July 15, 2018


To Exist is to Die, Eesha Suhail
To Exist is to Die, Eesha Suhail

Lahore’s O Art Space Gallery continues to showcase the work of young, accom­plished artists. Its most recent exhibition, titled Forecast, included eight art graduates; five from the National College of Arts (NCA), and three from the Punjab University College of Art and Design (PUCAD). Eesha Suhail, Iman Sara Siddiqi, Jahanzeb Haroon, Syed Noroz Ali and Tooba Ashraf are NCA graduates, while Aun Raza, Fakhra Asif and Zainab Aziz graduated from the PUCAD. The commonality between their artwork was the element of painterly realism coupled with symbolism to give the imagery a meaning that went beyond the obvious.

Suhail’s almost photographic realism seems to be her hallmark. One recalls having seen her thesis work at NCA a year ago and her ability to capture textural and light effects was remarkable even then. Two of her paintings on display in this group show are an extension of her earlier ones, though the compositions are indeed new. The miniature-style works, made with gouache on wasli, feature a conglomeration of still life items; crystal vases, silver tray and flowers set on a sleek, wooden dining table in a dark but opulent room adorned with lighted lamps and candles. The titles, ‘To Exist Is To Die’ and ‘Home Is Where Your Demons Are’, give an eerie ethos to the visuals.

Siddiqi’s style is realistic, too, but in complete contrast to the aforementioned paintings. The mixed media, almost monochrome works, are a re-imagining of ancient classical Greek sculptures. The headless torsos that appear in different configurations, are very sensitively done, and allude to a poignant, symbolic representation of human power, pain and fragility.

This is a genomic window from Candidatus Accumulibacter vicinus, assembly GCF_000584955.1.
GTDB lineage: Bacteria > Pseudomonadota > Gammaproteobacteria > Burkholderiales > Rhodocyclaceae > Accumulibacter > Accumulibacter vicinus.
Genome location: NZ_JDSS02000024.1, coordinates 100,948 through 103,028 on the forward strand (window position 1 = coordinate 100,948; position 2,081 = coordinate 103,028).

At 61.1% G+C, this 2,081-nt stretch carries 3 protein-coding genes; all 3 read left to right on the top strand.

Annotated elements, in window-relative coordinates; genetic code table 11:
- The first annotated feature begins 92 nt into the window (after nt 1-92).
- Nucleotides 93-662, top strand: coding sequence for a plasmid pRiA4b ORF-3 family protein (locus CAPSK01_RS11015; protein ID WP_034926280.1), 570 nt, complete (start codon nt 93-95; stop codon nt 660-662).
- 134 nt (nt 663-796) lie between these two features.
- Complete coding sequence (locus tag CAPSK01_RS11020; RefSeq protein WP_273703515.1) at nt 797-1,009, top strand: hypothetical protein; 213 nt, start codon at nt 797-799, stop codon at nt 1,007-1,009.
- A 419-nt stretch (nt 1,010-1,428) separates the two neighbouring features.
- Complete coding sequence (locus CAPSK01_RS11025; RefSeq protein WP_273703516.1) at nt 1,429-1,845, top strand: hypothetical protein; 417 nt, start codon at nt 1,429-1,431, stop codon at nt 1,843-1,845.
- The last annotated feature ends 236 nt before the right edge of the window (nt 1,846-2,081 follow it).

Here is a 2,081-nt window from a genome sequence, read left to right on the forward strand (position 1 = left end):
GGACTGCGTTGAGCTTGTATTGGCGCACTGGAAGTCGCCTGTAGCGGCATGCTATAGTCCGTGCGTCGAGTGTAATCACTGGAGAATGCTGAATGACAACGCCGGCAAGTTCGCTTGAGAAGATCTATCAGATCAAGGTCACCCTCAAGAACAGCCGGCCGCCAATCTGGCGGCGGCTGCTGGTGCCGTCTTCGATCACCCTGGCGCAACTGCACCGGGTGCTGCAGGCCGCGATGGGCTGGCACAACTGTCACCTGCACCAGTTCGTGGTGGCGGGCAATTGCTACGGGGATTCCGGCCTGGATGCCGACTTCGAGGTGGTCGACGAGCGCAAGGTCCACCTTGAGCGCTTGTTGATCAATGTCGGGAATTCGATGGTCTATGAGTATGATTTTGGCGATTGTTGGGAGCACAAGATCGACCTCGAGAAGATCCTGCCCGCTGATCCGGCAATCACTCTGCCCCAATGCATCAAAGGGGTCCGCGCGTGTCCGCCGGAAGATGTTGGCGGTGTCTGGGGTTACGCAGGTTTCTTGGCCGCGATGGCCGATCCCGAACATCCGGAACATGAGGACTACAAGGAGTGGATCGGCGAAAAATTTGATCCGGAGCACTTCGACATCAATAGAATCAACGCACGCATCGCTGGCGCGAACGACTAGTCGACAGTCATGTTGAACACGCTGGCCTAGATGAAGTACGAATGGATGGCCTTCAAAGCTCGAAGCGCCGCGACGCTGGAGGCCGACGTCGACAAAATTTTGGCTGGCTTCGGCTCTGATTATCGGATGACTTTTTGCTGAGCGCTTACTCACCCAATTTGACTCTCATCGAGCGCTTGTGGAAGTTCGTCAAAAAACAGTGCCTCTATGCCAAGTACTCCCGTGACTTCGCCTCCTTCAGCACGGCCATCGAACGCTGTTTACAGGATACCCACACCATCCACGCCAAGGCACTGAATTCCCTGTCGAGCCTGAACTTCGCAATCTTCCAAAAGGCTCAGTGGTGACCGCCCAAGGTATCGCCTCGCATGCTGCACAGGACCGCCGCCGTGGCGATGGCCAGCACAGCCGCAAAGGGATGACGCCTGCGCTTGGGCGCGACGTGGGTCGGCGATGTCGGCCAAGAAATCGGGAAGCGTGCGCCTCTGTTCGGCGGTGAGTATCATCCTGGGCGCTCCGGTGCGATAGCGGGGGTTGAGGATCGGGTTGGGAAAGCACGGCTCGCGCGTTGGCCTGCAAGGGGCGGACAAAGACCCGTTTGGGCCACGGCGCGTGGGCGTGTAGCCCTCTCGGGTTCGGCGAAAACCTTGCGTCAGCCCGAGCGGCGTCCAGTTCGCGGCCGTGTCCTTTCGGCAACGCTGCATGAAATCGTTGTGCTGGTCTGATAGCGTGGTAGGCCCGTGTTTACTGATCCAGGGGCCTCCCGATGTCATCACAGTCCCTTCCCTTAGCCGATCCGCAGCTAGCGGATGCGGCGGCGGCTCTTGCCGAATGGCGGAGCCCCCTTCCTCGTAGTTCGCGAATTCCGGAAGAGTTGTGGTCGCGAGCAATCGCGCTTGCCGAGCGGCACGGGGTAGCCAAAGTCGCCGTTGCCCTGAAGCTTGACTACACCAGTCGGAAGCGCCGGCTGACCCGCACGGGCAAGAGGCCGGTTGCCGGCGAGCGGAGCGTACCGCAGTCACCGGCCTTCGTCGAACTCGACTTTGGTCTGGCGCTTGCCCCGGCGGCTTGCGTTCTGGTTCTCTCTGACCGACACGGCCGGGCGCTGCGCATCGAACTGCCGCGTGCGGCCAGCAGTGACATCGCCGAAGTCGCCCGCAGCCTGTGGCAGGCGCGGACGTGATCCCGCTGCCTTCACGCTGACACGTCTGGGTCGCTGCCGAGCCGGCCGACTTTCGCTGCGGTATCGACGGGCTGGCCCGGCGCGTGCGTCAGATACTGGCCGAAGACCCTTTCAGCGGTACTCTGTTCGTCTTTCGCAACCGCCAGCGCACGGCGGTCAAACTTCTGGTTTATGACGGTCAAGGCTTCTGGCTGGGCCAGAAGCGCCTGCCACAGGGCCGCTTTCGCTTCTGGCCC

A group of young artists presents the poignancy of life through dark and incongruous imagery

A cynical and amusing take on local wedding festivities appears in Haroon’s colourful canvases made with acrylic paints. His style of realism reminds one of veteran artist Iqbal Hussain, though the colours here are more expressionistic.

Stare of Charisma, Aun Raza
Stare of Charisma, Aun Raza

In contrast to these bold visuals, one sees the miniatures of Ali, which are delicate in the rendering of the human form and coloured very selectively to focus on features which the artist wishes to highlight. Sensitivity to the travails of the common man is evident in the narrative.

The three oil paintings by Ashraf are less detailed and more expressionistic in character. The colours are muted and the strokes mottled and tentative. The works exude an element of nostalgia and even pain, and appear to be centred around childhood memories.

Raza’s realism elicits the element of shock and awe. Human faces juxtaposed with assorted objects in a surreal way are almost jarring to the senses, while the detailing of textures and colour contrasts are hard to ignore.

Asif chooses to focus on human hands and the symbolism of their gestures. The palpable realism and warmth of a man and a woman clasping hands in a moment of endearment has been remarkably captured in one of her canvases.

Untitled, Fakhra Asif
Untitled, Fakhra Asif

Last but not least, the single, large oil on canvas titled ‘Chinese whisper’ by Aziz is an impressive monochrome work in shades of black and grey ,with a pristine ivory-coloured backdrop. The middle and lower half of the canvas is left blank, while the faces of two young women peer from above. The combination of almost photographic realism with a minimalistic design format is indeed captivating.

All the artists are indeed gifted, with painterly expertise and a desire to explore the realm of aesthetics. It would be interesting to see how they continue to expand upon their art practice in the coming years. One can indeed ‘forecast’ an exciting future for their talent.

The show “Forecast” was held at the O Art Space Gallery in Lahore, from June 29 till July 9, 2018

Published in Dawn, EOS, July 15th, 2018